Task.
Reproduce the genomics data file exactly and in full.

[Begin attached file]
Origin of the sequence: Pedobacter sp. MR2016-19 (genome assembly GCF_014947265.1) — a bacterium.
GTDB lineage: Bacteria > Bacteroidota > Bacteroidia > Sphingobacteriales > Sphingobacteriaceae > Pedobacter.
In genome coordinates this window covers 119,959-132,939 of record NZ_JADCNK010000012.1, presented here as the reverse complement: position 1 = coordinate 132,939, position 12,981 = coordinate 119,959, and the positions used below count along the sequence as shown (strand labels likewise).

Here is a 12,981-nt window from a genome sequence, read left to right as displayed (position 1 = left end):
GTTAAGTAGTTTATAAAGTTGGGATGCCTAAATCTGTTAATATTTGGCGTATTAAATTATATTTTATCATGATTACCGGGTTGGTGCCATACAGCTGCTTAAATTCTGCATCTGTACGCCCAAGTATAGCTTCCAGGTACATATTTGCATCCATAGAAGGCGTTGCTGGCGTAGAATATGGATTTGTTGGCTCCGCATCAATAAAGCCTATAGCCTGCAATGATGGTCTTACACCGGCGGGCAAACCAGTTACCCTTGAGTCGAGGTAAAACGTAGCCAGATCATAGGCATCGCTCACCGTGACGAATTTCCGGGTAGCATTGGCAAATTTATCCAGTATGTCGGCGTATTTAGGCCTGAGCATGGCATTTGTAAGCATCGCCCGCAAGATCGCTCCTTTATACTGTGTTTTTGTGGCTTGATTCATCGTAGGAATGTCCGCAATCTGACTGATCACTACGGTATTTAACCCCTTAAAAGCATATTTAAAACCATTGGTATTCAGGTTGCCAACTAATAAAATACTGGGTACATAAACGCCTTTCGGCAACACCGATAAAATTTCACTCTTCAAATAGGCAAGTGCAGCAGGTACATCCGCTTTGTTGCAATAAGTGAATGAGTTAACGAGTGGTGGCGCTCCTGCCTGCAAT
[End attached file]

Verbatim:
Origin of the sequence: Pedobacter sp. MR2016-19 (genome assembly GCF_014947265.1) — a bacterium.
GTDB lineage: Bacteria > Bacteroidota > Bacteroidia > Sphingobacteriales > Sphingobacteriaceae > Pedobacter.
In genome coordinates this window covers 119,959-132,939 of record NZ_JADCNK010000012.1, presented here as the reverse complement: position 1 = coordinate 132,939, position 12,981 = coordinate 119,959, and the positions used below count along the sequence as shown (strand labels likewise).

Here is a 12,981-nt window from a genome sequence, read left to right as displayed (position 1 = left end):
GTTAAGTAGTTTATAAAGTTGGGATGCCTAAATCTGTTAATATTTGGCGTATTAAATTATATTTTATCATGATTACCGGGTTGGTGCCATACAGCTGCTTAAATTCTGCATCTGTACGCCCAAGTATAGCTTCCAGGTACATATTTGCATCCATAGAAGGCGTTGCTGGCGTAGAATATGGATTTGTTGGCTCCGCATCAATAAAGCCTATAGCCTGCAATGATGGTCTTACACCGGCGGGCAAACCAGTTACCCTTGAGTCGAGGTAAAACGTAGCCAGATCATAGGCATCGCTCACCGTGACGAATTTCCGGGTAGCATTGGCAAATTTATCCAGTATGTCGGCGTATTTAGGCCTGAGCATGGCATTTGTAAGCATCGCCCGCAAGATCGCTCCTTTATACTGTGTTTTTGTGGCTTGATTCATCGTAGGAATGTCCGCAATCTGACTGATCACTACGGTATTTAACCCCTTAAAAGCATATTTAAAACCATTGGTATTCAGGTTGCCAACTAATAAAATACTGGGTACATAAACGCCTTTCGGCAACACCGATAAAATTTCACTCTTCAAATAGGCAAGTGCAGCAGGTACATCCGCTTTGTTGCAATAAGTGAATGAGTTAACGAGTGGTGGCGCTCCTGCCTGCAAT